The New York Times recently profiled Ouigi Theodore, the owner of urban men’s brand Brooklyn Circus:
Times writer Alex Williams talked to Ouigi (referred to as the Bearded Dandy of Brooklyn) about his clothing line and how he uses the brand’s sharp aestehtic to offer a new definition of what black street fashion should be. Ouigi said, “Our goal is to refine the image of urban America…My dream is to see guys hanging on the corner in suits.” He continued, “Urban always had a style to it, a swagger… [but it also came with the negative stigma of] overuse of the ‘N’ word, the pants sagging,” he said, “…When I travel overseas, people see the way we dress and say: ‘You guys don’t listen to hip-hop. You’re not urban.’ Yes, we are.”
The Times’ fashion section also has a slide show called, “A New Fashion Image for Urban America”, that shows Theodore and friends in super preppy Brooklyn Circus duds, playing chess and ironing shirts. One caption says, “Mr. Theodore’s fashion quest… is to elevate a side of black urban culture that goes beyond the baggy jeans and sneakers that still define hip-hop.”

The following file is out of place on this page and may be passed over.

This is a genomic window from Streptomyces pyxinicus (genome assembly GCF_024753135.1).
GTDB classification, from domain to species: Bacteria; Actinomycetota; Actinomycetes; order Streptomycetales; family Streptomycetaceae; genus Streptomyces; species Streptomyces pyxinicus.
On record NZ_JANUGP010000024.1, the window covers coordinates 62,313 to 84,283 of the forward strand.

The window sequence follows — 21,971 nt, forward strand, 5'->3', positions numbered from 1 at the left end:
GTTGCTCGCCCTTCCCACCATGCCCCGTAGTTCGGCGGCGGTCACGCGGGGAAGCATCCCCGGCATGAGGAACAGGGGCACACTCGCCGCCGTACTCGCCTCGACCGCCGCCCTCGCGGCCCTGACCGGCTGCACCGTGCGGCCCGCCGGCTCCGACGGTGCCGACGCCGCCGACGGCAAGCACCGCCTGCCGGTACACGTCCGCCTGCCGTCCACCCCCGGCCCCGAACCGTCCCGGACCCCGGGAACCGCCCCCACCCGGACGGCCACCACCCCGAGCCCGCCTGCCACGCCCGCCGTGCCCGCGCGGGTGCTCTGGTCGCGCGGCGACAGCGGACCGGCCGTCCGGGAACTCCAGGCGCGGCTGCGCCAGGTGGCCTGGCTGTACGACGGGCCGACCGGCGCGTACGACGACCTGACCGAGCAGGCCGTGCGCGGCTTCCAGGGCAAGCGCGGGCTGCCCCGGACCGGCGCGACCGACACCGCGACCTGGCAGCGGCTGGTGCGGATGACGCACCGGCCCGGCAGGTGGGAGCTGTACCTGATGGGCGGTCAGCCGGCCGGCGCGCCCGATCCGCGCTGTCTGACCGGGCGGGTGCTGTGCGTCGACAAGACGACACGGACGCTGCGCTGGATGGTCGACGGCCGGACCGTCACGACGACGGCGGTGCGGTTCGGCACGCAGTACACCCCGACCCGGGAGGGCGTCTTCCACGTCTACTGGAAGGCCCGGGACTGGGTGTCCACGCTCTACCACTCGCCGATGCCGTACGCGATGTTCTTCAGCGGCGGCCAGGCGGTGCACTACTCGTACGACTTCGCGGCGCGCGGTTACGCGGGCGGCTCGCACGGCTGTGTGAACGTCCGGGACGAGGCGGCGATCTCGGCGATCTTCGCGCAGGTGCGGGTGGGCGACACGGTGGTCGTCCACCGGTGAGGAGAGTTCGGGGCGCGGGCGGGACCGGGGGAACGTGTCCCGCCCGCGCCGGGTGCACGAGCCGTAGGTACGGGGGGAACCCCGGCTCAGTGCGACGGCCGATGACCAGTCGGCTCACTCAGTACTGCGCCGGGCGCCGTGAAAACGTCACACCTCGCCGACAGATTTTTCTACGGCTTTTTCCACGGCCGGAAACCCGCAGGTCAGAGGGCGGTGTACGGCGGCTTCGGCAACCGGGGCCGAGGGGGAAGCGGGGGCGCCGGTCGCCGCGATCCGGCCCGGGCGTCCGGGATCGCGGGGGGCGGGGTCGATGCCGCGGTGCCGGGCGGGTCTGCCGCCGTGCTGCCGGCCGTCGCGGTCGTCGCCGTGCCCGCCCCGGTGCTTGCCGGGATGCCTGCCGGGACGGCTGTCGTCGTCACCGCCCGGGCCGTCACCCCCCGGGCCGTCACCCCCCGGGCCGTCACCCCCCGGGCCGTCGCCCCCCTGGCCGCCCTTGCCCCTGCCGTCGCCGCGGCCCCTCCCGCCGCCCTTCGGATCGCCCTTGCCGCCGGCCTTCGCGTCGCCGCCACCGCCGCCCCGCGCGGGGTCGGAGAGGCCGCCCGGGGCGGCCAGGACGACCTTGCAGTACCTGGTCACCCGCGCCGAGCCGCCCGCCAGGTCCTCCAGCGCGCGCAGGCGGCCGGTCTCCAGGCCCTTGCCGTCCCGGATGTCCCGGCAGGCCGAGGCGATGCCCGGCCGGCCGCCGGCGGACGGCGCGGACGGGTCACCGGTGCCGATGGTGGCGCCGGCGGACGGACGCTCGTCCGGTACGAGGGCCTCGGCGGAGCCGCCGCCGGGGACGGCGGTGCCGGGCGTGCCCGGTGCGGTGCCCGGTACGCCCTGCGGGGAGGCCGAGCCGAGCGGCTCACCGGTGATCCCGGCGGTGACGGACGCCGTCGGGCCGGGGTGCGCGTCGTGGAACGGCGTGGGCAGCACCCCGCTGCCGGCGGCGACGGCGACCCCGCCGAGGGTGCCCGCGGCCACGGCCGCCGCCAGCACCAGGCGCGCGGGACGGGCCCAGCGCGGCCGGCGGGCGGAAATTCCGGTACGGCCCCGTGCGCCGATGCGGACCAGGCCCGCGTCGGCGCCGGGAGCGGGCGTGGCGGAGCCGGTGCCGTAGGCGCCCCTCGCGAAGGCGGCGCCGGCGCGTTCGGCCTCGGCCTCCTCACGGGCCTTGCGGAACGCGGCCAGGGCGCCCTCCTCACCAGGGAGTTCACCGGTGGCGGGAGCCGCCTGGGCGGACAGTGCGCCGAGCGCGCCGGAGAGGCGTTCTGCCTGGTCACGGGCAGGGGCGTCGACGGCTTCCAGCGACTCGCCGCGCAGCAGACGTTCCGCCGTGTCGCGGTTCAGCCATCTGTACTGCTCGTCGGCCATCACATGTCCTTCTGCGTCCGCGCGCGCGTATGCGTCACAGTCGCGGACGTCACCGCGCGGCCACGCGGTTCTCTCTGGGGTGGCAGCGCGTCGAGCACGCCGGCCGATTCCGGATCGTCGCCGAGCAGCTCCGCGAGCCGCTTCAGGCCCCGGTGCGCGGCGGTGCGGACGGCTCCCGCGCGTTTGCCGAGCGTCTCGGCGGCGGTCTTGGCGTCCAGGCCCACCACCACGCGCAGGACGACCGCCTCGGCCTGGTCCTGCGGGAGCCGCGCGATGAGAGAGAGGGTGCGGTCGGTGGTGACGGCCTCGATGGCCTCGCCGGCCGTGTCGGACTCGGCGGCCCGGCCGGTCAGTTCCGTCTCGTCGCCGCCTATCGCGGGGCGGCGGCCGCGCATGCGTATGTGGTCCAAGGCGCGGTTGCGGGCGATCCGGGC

At the Fashion Bomb our tag is “All Urban Fashion….All the Time.” And while most of our style stars are hip-hop and R&B icons like Beyonce, Kanye West, and Pharrell, you might notice that very few of them dress in what is typically thought of as an ‘urban’ way. Beyonce regularly rocks Alexander McQueen, Chanel, and Balmain (mixed in with House of Dereon), Rihanna can be seen switching in and out of Gareth Pugh and Lanvin frocks, and Kanye West wears Phillip Lim, Burberry, and luxurious furs…with Jordan sneakers. Aside from ‘hip-hop’ stars embracing designer labels, urban also extends to other races, as in people who have a multicultural, vibrant background, take risks, and mix high and low with the best of them.
Granted, rap in the 90’s had a very particular look, but the artists, genre, and audience have grown up. It’s somewhat befuddling that larger culture would assume that urban still means low slung pants, bandanas, and dangling toothpicks. I’d venture to say that urban fashion is mainstream fashion–a mélange of current trends and designer items, remixed with flair and individuality. All set to a hip-hop soundtrack.
At any rate, what does the phrase ‘urban fashion’ mean to you?
Read the New York Times article here.